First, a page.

This was to signal the start of the apocalyptic race war Manson told his followers would pit blacks against whites. He preached they would emerge at the end and rule over the survivors.

Barker Ranch was where Manson withdrew in those last days.


About 100 yards behind the house, Dostie readied his trained dog, Buster, for the search.

"Go find Fred!" Dostie said, releasing the dog on the command that sends him searching for human remains.

The dog bounded away. Then he lay down in a depression in the ground, quivering, ears upright. Buster looked at his trainer and emitted a high-pitched whine.

"He's alerting," Dostie said, planting a flag on the site.

Meanwhile, Arpad Vass and Marc Wise, senior researchers from Tennessee's Oak Ridge National Laboratory, were readying the first of the instruments they'd brought. It was a hand-held device shaped like a gun.

The machine detects fluorinated hydrocarbon compounds, one of the approximately 400 types of volatile organic compounds emitted by human bodies during decomposition. Focusing on these compounds is important because Vass believes they're formed as the fluoride added to urban drinking water is released after death.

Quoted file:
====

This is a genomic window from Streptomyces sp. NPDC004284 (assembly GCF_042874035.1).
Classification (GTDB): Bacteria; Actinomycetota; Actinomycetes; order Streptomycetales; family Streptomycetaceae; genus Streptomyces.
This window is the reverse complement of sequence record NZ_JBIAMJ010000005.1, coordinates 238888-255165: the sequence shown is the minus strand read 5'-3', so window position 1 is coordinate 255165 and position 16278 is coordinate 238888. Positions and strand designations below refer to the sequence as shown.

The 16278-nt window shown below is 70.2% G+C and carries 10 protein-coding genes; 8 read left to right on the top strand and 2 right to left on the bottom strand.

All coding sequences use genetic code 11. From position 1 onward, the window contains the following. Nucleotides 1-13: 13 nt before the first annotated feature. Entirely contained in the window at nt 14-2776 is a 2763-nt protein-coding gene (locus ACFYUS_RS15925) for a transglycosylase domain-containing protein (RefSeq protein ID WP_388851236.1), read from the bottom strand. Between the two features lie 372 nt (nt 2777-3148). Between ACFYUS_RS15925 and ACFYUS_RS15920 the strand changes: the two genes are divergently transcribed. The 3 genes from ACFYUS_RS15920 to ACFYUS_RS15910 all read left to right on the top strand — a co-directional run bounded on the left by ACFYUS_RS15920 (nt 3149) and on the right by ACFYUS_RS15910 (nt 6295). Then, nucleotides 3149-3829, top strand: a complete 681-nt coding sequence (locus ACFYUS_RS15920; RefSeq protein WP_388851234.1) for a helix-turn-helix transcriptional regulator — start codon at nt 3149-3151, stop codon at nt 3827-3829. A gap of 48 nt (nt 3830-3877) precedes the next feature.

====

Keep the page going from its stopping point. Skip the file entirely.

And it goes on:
Their presence helps differentiate a human bone from bones from wild animals, explained Vass.

The instrument beeped at regular intervals. As it approached the ground, the beeping accelerated until it was a steady stream of sound.

"That's impressive," Wise said. Vass agreed.

Using a thin, 3-foot long probe, Vass tested the soil in the area.

"Undisturbed soil isn't this easy to probe," he said.

"We need to do an IR," he said, turning to Wise.